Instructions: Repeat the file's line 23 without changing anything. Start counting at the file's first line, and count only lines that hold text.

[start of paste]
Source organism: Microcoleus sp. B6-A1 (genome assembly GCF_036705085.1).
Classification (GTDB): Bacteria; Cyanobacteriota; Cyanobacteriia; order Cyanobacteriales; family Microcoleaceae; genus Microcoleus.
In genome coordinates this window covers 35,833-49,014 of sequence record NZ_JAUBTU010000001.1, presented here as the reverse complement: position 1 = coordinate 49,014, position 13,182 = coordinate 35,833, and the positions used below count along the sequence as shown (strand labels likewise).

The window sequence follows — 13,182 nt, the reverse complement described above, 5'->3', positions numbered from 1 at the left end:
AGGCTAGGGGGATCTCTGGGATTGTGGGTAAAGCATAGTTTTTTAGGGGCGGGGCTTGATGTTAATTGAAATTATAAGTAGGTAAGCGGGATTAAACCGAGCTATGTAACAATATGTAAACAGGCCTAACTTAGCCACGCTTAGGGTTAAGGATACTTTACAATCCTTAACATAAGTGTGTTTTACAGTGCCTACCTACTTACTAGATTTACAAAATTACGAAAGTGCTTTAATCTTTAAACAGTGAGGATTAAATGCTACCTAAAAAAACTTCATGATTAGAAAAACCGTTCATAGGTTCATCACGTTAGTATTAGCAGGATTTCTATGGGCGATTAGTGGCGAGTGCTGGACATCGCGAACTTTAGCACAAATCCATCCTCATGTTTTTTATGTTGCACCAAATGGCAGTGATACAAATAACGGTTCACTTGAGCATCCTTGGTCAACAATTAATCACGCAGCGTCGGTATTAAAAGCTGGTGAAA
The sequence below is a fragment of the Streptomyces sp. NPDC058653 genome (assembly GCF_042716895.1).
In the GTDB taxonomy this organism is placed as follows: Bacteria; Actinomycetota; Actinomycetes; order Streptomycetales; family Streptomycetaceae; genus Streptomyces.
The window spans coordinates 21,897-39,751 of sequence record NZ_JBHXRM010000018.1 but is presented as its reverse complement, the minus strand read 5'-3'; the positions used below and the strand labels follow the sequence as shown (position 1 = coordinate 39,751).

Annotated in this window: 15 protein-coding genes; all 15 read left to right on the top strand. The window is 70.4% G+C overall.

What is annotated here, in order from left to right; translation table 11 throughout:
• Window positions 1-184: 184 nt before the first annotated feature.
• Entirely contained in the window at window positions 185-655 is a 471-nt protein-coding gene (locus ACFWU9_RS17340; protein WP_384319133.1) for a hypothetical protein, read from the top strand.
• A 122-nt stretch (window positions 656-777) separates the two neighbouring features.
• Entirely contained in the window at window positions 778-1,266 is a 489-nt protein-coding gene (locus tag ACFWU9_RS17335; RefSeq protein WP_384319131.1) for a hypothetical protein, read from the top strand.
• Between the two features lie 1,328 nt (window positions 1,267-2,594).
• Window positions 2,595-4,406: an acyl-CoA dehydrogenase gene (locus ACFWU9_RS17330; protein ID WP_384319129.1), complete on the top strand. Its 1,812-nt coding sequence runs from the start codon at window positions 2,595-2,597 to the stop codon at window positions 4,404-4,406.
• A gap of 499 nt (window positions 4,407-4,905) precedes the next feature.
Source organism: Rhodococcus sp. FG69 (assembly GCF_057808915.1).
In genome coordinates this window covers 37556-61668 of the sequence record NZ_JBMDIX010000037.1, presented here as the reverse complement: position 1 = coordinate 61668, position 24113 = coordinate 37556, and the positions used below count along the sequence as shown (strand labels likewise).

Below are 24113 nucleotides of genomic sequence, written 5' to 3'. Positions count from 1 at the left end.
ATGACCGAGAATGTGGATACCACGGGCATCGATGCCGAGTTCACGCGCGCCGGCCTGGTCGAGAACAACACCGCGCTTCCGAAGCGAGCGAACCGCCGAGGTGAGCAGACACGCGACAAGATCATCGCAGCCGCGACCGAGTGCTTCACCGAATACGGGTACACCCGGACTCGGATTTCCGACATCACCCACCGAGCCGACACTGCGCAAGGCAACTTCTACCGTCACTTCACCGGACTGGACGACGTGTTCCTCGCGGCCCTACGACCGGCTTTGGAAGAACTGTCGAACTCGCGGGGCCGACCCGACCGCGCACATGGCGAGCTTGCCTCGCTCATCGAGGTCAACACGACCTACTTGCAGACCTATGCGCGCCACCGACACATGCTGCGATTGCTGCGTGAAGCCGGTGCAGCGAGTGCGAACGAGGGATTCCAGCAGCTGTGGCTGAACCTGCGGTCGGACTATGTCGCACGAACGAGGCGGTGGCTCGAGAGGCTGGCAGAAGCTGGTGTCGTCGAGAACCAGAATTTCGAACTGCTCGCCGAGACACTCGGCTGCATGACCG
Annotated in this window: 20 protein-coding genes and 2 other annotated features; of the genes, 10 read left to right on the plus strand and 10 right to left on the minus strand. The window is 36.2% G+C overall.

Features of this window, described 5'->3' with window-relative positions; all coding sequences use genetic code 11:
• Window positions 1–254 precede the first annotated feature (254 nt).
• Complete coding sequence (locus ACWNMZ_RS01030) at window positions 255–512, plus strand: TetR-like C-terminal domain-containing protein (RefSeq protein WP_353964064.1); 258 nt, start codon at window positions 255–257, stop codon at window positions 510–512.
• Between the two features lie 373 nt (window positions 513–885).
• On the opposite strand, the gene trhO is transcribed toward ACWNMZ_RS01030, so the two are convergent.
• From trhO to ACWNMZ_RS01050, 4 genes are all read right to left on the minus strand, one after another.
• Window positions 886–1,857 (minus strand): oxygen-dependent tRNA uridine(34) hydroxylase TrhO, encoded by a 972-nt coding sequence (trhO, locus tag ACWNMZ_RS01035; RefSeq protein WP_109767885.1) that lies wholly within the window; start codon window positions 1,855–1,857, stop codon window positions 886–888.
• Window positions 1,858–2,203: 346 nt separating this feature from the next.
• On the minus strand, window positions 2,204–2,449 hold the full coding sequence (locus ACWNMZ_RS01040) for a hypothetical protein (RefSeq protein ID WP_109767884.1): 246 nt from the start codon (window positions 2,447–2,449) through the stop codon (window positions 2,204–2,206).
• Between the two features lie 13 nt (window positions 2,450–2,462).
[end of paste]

Features of this window, described 5'->3' with window-relative positions; all coding sequences use genetic code 11: